One Good Deal After Another (continued)
17-19 October 1968: Ocean View
Excerpt from the BLT 2/26 Command Chronology for October 1968.
The Nomads landed at Ocean View without incident and had the chance to just relax for the rest of the day.
The amtrac battalion’s staff briefed us on the situation, then we were told that we had two tasks to perform. One was to visit a village some distance away to make certain that there were no NVA troops using it as an assembly or rest area. The second was the need for a combat patrol to go northwest back to the DMZ to make certain that the NVA who had been harassing Ocean View the day before were no longer in the area.
The amtrac battalion briefing included the fact that the NVA activity the previous day had been broken up by the 5 inch guns of a US Navy destroyer steaming just offshore.
Map of the northern coast of South Vietnam shows Ocean View, base of the the 3rd Amtrac Battalion, just below the DMZ, with outposts Alpha 1 and Charlie 4 to the south. The mouth of the Cua Viet River empties into the Gulf of Tonkin at lower right. Courtesy of Lindsay Thrum, medium.com.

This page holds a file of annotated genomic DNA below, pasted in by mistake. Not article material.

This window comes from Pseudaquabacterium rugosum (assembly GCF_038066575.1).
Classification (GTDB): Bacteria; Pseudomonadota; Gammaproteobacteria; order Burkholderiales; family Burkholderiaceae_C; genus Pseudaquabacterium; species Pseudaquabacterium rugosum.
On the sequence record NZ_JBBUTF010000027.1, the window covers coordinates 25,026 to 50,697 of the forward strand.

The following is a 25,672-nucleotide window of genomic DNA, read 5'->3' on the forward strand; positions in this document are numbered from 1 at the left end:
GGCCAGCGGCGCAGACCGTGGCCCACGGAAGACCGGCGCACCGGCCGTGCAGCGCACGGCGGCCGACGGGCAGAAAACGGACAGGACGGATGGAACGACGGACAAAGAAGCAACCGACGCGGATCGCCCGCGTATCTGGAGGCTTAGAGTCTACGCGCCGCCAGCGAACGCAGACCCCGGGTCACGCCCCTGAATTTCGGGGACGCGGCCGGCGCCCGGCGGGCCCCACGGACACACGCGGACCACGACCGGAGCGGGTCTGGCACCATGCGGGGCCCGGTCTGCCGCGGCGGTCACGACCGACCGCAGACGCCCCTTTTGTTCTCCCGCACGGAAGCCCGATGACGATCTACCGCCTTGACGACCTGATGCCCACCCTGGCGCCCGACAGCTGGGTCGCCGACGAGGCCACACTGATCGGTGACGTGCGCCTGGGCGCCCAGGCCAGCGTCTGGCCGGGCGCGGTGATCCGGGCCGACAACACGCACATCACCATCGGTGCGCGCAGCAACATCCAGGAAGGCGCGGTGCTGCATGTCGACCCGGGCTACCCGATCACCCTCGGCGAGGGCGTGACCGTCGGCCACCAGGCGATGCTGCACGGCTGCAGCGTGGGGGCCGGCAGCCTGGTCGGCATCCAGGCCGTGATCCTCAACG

That piece of information led to the conclusion that we would probably not encounter any NVA. Troops in the open or even in prepared defensive positions don’t have much of a chance against naval gunfire that’s controlled by naval gunfire teams ashore. Smart enemy troops usually leave a naval gunfire target area at high speed.
The conclusion proved accurate. Both missions were accomplished. No NVA were encountered.
The one tragedy occurred when one of the amtracs transporting the two companies up to the DMZ hit a commercial anti-tank mine. The troops were riding atop the tractor and none were injured. The crew was also uninjured. However, the tractor started smoking just as a Staff Sergeant from the amtrac battalion who had been with another tractor, ran over and stepped into the crippled tractor to make certain it was empty.
As an Amtrac (Landing Vehicle, Tracked, Personnel, Mark 5) smolders in the background, Major Jarvis Lynch leads two companies into the DMZ in search of NVA who had been harassing the Amtrac base. Photo by Thomas H. Roadley.
Almost immediately, the tractor exploded in flames. The amphibious tractors of the day were gasoline powered and the gas tanks were under the hull in order to have protection from the water when at sea. The mine had ruptured the gasoline tanks and the explosion killed the Staff Sergeant. We were told that the Staff Sergeant was a highly regarded leader within the battalion. He was sorely missed by his companions. His loss was a serious price to pay for a fruitless operation.
The next day, BLT 2/26 returned to the three ships of the Amphibious Ready Group.